Conflicting or confusing data were presented to the first and last authors who made final decisions regarding interpretation. Meetings were held periodically with medical record abstractors and by telephone to study coordinators at the secondary site. Chart abstractors’ performance was monitored by periodic abstraction of 10% of medical records by the lead author for consistency between abstractors. All data of patients with abnormal chest CT result was reviewed by 2 physicians, and differences were resolved by consensus.

    Data analysis

    Databases were created in Microsoft Excel (Microsoft Corp, Seattle, WA). We used Stata Corp, version 9.0, to calculate descriptive statistics using proportions and means with interquartile ratios or 95% CIs, as appropriate.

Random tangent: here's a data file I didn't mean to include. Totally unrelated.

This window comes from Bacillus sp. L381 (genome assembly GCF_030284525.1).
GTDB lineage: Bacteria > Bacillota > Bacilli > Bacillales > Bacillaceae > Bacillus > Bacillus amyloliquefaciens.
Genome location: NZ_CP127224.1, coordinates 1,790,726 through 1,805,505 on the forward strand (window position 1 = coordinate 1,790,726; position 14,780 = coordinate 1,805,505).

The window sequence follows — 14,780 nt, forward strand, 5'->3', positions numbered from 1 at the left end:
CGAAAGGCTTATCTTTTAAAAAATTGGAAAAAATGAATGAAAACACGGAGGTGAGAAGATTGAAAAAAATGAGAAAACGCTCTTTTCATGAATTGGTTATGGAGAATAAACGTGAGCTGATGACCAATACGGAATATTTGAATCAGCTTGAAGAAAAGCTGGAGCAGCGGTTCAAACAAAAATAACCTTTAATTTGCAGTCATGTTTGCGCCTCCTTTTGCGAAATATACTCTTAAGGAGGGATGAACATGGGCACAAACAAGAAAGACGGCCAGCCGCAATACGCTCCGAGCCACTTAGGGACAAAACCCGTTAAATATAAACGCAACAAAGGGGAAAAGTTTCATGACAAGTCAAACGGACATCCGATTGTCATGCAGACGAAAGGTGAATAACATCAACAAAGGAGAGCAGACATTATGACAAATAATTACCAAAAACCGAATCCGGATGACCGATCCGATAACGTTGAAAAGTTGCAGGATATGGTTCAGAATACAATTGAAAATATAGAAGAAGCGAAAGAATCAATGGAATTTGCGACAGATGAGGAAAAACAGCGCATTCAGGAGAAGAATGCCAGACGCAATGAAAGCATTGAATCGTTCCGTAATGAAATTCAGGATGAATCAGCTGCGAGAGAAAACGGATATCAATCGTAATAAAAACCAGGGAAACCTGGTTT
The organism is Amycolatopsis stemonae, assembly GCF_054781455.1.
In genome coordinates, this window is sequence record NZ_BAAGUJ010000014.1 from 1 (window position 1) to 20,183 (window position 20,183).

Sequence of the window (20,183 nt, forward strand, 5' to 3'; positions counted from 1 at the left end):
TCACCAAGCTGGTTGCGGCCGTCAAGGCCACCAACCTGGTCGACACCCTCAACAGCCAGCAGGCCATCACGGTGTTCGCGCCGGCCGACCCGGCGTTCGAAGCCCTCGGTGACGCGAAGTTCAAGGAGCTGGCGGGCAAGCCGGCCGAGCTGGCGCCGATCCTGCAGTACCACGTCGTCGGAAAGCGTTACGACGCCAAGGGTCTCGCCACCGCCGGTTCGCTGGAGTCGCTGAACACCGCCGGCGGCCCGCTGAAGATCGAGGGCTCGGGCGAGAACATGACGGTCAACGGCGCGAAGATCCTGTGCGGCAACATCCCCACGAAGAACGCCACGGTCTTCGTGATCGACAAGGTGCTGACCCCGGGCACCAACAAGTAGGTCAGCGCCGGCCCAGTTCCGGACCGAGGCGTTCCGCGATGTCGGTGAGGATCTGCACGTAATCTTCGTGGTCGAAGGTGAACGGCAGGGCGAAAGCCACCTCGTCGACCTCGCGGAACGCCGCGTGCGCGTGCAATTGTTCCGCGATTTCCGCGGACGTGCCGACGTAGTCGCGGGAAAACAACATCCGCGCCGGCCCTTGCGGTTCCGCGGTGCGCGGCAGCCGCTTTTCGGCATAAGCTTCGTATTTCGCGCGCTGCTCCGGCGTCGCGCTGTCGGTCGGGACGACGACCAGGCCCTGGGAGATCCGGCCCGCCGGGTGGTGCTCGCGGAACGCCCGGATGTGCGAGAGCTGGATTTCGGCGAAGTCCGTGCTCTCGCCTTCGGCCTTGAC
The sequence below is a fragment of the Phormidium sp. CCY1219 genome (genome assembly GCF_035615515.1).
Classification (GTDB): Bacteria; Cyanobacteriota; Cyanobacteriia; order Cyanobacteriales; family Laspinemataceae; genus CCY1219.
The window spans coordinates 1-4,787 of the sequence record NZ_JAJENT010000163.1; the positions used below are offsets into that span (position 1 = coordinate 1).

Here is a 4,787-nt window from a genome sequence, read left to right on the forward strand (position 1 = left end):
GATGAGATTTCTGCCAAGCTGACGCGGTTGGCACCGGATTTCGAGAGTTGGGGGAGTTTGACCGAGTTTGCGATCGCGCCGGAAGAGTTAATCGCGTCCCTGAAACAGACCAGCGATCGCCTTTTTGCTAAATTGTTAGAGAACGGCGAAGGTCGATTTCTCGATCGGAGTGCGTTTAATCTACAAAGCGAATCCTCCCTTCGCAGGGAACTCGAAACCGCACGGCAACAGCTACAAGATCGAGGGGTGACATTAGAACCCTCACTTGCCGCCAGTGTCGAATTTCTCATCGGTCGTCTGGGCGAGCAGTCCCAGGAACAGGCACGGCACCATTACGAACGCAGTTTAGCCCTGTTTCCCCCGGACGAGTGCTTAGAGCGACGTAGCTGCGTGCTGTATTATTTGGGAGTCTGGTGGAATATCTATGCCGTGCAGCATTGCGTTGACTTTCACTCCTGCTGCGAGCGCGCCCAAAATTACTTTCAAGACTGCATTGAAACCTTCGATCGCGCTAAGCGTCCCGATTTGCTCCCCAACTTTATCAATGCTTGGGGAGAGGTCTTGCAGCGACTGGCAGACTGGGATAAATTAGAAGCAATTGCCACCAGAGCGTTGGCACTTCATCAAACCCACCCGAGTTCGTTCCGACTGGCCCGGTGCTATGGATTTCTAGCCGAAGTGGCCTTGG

Table 1

    Trauma panel consensus of clinical significance classification of radiologic injuries

    Radiologic injury No clinical significance Minor clinical significance Major clinical significance

    mediastinal hematoma ? No intervention or observation

    (outpatient management)

    • No surgical intervention but observed for N 24 h ? Evacuation or other surgical intervention

    Hemothorax ? No intervention or observation (outpatient management)

    • No chest tube but observed for N 24 h ? Thoracotomy or chest tube placement

    Pneumothorax ? No intervention or observation (outpatient management)

    • No chest tube but observed for N 24 h ? Chest tube placement

    Pericardial hematoma/ effusion

    • No intervention or observation (outpatient management)
    • No pericardiocentesis or surgical intervention but observed for N 24 h
    • Pericardiocentesis or other surgical intervention

    Pneumomediastinum without pneumothorax

    • No observation (outpatient management)
    • Observed for N24 h a